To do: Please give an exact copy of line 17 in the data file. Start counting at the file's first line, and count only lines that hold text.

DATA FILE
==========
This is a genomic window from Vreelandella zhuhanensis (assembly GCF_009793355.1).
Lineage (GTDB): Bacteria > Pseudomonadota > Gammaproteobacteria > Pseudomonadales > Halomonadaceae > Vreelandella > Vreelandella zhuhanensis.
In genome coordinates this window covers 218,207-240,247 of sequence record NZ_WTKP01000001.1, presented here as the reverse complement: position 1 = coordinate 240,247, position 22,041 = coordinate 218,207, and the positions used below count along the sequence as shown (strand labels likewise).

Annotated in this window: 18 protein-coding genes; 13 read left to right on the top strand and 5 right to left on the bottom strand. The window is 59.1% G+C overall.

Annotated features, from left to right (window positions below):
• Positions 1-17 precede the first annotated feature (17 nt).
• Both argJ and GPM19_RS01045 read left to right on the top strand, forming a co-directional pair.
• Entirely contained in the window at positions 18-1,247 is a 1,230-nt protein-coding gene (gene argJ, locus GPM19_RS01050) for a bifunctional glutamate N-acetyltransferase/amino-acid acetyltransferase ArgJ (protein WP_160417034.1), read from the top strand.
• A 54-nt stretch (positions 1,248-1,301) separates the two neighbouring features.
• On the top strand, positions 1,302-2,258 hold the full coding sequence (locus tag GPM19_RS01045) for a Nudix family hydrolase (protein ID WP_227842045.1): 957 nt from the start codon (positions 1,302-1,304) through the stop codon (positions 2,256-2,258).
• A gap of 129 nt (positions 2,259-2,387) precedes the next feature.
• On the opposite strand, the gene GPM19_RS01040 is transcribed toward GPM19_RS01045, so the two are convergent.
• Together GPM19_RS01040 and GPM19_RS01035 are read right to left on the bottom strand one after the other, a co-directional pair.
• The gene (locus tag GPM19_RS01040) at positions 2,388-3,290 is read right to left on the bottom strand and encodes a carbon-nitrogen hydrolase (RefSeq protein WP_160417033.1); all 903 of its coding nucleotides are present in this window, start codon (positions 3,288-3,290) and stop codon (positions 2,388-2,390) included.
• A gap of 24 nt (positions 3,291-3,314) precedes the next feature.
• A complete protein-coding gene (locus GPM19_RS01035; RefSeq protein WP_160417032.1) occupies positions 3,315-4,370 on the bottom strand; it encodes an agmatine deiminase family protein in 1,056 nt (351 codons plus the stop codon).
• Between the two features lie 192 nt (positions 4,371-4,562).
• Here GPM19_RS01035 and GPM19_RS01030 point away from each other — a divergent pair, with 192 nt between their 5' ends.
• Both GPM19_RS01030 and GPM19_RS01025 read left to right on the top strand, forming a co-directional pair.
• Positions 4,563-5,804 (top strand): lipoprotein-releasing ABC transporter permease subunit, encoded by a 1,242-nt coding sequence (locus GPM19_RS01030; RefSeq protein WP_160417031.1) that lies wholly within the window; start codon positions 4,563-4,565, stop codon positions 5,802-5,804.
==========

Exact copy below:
• Between the two features lie 192 nt (positions 4,371-4,562).